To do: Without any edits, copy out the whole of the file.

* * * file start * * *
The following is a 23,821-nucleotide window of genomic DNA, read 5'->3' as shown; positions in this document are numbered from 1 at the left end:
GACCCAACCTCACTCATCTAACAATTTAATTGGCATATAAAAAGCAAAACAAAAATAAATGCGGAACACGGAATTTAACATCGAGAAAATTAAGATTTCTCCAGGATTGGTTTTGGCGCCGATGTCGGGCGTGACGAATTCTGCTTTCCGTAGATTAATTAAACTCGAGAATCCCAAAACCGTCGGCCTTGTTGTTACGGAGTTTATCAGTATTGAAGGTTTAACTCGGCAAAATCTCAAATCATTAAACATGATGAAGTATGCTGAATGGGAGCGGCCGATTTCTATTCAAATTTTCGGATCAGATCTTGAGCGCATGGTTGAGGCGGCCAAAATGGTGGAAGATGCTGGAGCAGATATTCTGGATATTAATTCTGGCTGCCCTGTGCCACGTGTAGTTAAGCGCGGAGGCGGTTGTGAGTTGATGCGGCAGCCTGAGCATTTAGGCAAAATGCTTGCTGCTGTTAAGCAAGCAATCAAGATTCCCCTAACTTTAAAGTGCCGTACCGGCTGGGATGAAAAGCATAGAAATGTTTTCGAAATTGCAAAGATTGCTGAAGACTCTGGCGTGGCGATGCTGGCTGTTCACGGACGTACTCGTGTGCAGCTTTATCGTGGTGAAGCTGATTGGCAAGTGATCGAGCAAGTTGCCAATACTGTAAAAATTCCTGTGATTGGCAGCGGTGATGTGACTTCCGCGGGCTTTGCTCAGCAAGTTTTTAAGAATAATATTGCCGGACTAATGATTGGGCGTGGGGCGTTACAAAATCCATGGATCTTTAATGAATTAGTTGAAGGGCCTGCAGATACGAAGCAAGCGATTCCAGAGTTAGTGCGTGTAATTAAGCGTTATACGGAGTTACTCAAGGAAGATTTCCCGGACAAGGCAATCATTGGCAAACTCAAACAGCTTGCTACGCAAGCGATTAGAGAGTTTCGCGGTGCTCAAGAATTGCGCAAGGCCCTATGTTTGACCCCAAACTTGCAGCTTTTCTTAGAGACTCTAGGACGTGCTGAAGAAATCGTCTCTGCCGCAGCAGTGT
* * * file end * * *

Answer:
The following is a 23,821-nucleotide window of genomic DNA, read 5'->3' as shown; positions in this document are numbered from 1 at the left end:
GACCCAACCTCACTCATCTAACAATTTAATTGGCATATAAAAAGCAAAACAAAAATAAATGCGGAACACGGAATTTAACATCGAGAAAATTAAGATTTCTCCAGGATTGGTTTTGGCGCCGATGTCGGGCGTGACGAATTCTGCTTTCCGTAGATTAATTAAACTCGAGAATCCCAAAACCGTCGGCCTTGTTGTTACGGAGTTTATCAGTATTGAAGGTTTAACTCGGCAAAATCTCAAATCATTAAACATGATGAAGTATGCTGAATGGGAGCGGCCGATTTCTATTCAAATTTTCGGATCAGATCTTGAGCGCATGGTTGAGGCGGCCAAAATGGTGGAAGATGCTGGAGCAGATATTCTGGATATTAATTCTGGCTGCCCTGTGCCACGTGTAGTTAAGCGCGGAGGCGGTTGTGAGTTGATGCGGCAGCCTGAGCATTTAGGCAAAATGCTTGCTGCTGTTAAGCAAGCAATCAAGATTCCCCTAACTTTAAAGTGCCGTACCGGCTGGGATGAAAAGCATAGAAATGTTTTCGAAATTGCAAAGATTGCTGAAGACTCTGGCGTGGCGATGCTGGCTGTTCACGGACGTACTCGTGTGCAGCTTTATCGTGGTGAAGCTGATTGGCAAGTGATCGAGCAAGTTGCCAATACTGTAAAAATTCCTGTGATTGGCAGCGGTGATGTGACTTCCGCGGGCTTTGCTCAGCAAGTTTTTAAGAATAATATTGCCGGACTAATGATTGGGCGTGGGGCGTTACAAAATCCATGGATCTTTAATGAATTAGTTGAAGGGCCTGCAGATACGAAGCAAGCGATTCCAGAGTTAGTGCGTGTAATTAAGCGTTATACGGAGTTACTCAAGGAAGATTTCCCGGACAAGGCAATCATTGGCAAACTCAAACAGCTTGCTACGCAAGCGATTAGAGAGTTTCGCGGTGCTCAAGAATTGCGCAAGGCCCTATGTTTGACCCCAAACTTGCAGCTTTTCTTAGAGACTCTAGGACGTGCTGAAGAAATCGTCTCTGCCGCAGCAGTGT